This multimedia page is intended for those with fast Internet connections (cable, DSL, etc.) whose systems are configured to play embedded mp3s. If you connect to the Internet via a dial-up modem, download time will be longer. To download music only, please click the link below.
Les sept péchés capitaux, subtitled Huit variations fantasques d'après Jérôme Bosch, was composed expressly for French bassoonist Franck Leblois and the participants of the Colloque Fou de Basson for a performance in June 2008 at the Conservatoire Gabriel Fauré in Angoulême. The score was begun by early February 2008 and completed the following 25 March.
Fascinated by Bosch's Table of the Seven Deadly Sins, which he saw at the Prado Museum in the summer of 1982, Ford was equally intrigued by the fact that Bosch's cartoon-like sequence of images representing each sin was similar to the comic strips, known in French as bandes dessinées, that are celebrated each year since 1974 at the Festival International de la Bande Dessinée d'Angoulême (Angoulême International Comics Festival). With this in mind, and in the same jocular spirit as Erik Satie's Sports et divertissements, Ford composed a short rhymed text in French evoking each of the sins on Bosch's famous tabletop. Whenever Les sept péchés capitaux is performed along with projections of Bosch's original images, the Latin name of each sin and its corresponding verse (English versions by the composer are also available) may be recited (preferably by an actor) before each variation. (The Latin text of the finale appears beneath the figure of Jesus in the middle of Bosch's painted table.) The performance should be preceded by a projection of Bosch's entire tabletop. (Performances without projections and narrator are also possible.)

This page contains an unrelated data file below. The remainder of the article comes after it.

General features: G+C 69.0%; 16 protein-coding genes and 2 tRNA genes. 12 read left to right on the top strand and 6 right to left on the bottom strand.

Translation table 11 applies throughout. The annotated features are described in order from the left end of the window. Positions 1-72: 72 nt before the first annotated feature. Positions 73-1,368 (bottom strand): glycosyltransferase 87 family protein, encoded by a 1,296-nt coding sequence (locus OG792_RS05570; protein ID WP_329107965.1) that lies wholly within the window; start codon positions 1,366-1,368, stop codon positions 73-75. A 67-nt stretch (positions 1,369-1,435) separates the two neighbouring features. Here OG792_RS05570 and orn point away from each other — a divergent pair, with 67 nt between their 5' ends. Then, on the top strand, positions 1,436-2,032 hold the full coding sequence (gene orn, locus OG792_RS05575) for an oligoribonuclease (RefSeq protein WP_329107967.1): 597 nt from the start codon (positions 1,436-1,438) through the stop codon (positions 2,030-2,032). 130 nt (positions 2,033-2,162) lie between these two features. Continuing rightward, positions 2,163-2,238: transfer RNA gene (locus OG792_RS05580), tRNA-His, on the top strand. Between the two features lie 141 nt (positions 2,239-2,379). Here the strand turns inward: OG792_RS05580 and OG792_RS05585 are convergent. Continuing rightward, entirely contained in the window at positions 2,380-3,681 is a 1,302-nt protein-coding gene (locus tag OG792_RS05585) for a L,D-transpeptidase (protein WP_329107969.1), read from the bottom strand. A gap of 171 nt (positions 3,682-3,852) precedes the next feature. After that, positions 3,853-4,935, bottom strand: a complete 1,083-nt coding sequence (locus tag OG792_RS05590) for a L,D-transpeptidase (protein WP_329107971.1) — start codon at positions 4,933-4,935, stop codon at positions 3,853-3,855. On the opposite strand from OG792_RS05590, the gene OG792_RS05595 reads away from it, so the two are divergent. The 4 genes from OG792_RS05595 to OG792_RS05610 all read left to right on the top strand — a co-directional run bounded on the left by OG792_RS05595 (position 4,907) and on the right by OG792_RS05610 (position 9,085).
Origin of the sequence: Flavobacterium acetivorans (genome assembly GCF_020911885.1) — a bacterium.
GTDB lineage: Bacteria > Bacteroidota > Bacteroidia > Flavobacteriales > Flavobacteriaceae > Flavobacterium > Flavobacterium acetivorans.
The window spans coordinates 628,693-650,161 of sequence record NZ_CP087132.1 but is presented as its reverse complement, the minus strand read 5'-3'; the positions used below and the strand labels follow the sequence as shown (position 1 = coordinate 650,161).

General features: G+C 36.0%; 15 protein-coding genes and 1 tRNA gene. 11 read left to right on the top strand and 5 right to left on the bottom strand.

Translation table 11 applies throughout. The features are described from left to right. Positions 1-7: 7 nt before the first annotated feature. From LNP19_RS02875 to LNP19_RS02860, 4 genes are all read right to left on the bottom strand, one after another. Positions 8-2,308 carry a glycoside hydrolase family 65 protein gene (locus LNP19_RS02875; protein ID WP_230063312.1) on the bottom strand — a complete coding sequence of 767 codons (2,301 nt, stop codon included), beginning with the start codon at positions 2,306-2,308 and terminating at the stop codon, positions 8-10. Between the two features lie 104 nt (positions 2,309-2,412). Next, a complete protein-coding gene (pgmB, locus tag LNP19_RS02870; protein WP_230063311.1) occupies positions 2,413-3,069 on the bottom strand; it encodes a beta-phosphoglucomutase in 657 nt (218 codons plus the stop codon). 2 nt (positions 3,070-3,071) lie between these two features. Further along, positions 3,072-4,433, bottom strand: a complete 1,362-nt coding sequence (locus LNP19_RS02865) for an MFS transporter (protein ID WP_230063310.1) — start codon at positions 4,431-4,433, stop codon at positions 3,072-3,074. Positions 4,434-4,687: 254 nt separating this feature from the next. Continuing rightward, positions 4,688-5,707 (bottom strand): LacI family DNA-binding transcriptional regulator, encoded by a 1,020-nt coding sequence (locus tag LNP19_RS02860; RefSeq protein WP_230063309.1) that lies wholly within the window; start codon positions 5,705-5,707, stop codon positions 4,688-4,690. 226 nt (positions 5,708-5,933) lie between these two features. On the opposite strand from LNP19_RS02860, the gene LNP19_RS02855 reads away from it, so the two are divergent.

Ford has not followed the same sequential order that Bosch chose to present the seven deadly sins. The sequence Ford chose is derived from the medieval Latin mnemonic "saligia," a word signifying the commission of a deadly sin, which is formed by combining the first letters of Superbia, Avaritia, Luxuria, Invidia, Gula, Ira, and Acedia. For good luck, Ford has reversed the order of the sins in his theme and variations scheme, and ends with an evocation of divine love and forgiveness.
For further information about this score, please e-mail Joseph Dillon Ford at the following:
Composer's Web Site